This Gadget Freak review first looks at a wearable device that uses an adhesive electrode and headband to help reduce migraines and could help migraine suffers take less medication. Then we will look at a plug-and-play outlet cover that replaces traditional night lights.
This week's vintage Gadget Freak shows off 15-year-old Gadget Freak John Duffy's powerful LED flashlight.
Wearable device reduces migraines
Frequent migraine suffers could be in for some relief with Cefaly, a tiara-like device worn on your forehead to help reduce the frequency of migraines. Its creators say regular use has been shown to reduce migraine episodes and medication use.
The device works with an electrode to give off precise micro-impulses to stimulate the endings of the trigeminal nerve, which is typically involved in most headaches and migraines. Stimulating the nerve achieves a sedative effect, and regular sedation helps reduce the amount of migraines.
To use Cefaly, you place the adhesive electrode on the horizontal line that connects your eyebrows. Then you place the device around the electrode so it connects. Once in place, you turn it on with a button and can adjust the intensity. During the 20-minute session, you can relax or carry on with your regular activity.
Clinical studies have been carried out since 2008, Cefaly Technology says, and 81% of regular users (those who "use the device according to medical recommendations") have been satisfied with the results. Regular users have reduced their medication use by 75%, and the frequency of their migraines is down 77%.
Due to federal law, Cefaly can be purchased only by a physician or on the order of a physician. The first devices will be shipped in April and are already sold out online. The device costs $295, and a three pack of multiuse electrodes costs $25. Each electrode can be used up to 20 times.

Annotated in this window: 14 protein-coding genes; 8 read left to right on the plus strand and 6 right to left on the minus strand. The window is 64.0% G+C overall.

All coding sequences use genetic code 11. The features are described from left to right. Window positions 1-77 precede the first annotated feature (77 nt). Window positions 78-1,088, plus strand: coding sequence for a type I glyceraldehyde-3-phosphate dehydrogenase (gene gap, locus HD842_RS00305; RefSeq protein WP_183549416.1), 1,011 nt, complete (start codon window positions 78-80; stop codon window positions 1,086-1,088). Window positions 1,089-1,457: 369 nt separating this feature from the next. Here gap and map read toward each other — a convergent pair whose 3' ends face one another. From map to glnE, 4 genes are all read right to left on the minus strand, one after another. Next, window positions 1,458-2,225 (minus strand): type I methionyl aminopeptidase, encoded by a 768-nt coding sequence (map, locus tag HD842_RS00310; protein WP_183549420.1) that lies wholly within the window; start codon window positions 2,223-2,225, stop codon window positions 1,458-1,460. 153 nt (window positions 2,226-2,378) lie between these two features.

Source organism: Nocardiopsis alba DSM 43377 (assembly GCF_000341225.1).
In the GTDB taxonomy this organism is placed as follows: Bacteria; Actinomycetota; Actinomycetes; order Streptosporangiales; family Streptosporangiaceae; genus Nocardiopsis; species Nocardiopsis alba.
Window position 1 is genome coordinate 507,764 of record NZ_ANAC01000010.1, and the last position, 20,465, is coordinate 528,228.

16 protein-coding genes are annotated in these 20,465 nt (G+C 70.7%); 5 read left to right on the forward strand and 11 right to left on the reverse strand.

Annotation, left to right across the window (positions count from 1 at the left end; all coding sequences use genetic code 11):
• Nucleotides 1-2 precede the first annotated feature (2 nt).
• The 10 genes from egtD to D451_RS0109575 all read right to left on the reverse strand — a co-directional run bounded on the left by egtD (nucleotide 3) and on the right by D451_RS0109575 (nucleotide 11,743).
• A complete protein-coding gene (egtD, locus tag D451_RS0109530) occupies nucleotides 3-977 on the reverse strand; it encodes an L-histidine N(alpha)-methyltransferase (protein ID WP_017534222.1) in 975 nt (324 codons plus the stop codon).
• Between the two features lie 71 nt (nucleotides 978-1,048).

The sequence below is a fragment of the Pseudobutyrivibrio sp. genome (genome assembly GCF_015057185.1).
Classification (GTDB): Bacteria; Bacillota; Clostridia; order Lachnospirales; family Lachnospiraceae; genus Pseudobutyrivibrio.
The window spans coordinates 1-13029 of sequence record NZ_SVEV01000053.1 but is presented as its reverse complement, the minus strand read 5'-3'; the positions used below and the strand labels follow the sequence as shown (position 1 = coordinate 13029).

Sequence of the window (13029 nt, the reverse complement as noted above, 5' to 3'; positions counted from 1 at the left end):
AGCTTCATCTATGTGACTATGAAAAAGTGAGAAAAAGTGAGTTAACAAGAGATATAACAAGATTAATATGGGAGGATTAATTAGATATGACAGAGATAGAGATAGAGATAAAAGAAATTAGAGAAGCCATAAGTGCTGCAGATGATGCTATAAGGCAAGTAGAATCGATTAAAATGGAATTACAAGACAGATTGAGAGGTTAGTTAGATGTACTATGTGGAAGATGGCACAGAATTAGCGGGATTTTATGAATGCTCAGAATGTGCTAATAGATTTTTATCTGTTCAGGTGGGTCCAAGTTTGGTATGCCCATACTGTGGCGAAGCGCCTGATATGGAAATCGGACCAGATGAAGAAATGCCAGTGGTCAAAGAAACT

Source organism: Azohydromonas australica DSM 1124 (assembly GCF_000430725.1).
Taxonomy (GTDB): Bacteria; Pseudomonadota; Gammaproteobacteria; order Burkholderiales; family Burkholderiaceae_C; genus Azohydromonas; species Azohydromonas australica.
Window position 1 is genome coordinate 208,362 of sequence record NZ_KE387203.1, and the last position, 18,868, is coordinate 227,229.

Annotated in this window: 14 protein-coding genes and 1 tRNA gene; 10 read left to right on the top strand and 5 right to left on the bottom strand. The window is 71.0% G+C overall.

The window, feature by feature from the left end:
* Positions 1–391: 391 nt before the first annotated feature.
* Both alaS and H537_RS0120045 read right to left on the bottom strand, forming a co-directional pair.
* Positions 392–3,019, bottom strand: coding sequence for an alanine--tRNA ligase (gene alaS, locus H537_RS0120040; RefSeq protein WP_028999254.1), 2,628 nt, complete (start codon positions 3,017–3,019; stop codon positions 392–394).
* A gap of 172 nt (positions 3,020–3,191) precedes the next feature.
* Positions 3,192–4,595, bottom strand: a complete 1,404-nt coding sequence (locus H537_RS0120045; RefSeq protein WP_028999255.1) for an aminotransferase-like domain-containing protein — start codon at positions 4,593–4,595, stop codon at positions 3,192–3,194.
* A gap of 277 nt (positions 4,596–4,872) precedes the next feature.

LED outlet replacement
The SnapRays Guidelight is a plug-and-play solution to replace standard plug-in night lights and hardwired guide lights. Designed to look like and replace the standard outlet cover plate, the device installs over a standard electrical outlet and does not require any wires or batteries.
The patented Power Extractors found on the backside of the Guidelight "slide into the electrical box and around the outlet receptacle making contact with the sides of the outlet," the company says on its Kickstarter page. This technology "enables the device to extract power without having to hardwire, plug into, or occupy an outlet."
LEDs illuminate through the bottom and keep the outlets clear for use. A light sensor can turn the LEDs on and off automatically. The company says the device will cost less than 10 cents a year to power.
The Kickstarter campign has well surpassed its original $12,000 goal; backers have pledged more than $400,000 with about a week to go. A pledge of $12 will get you one Guidelight, which is expected to ship in April or May.
Vintage Gadget Freak: Super LED flashlight hits 3,000 lumens
John Duffy, our youngest ever Gadget Freak at 15, has put together a powerful LED flashlight. He calls the LED a major advance over Edison's incandescent lighting. "Nowadays we have LEDs that are significantly more powerful and efficient, and they run on low-voltage DC."
Duffy's super LED flashlight runs at almost 30 W and 3,000 lumens. By comparison, bright xenon car headlights reach about 1,000 lumens. He says you have to be careful building and using this gadget, because it is powerful enough to blind someone if used up close. He used welding glasses while constructing it.
Do you have a Gadget Freak project you would like the world to see? Send a brief description of your gadget and a photo to Assistant Managing Editor Lauren Muskett.
The editors of Design News have handpicked your favorite Gadget Freak cases from over the years, bringing them together in a dynamic digital edition, complete with videos, which you can view here.
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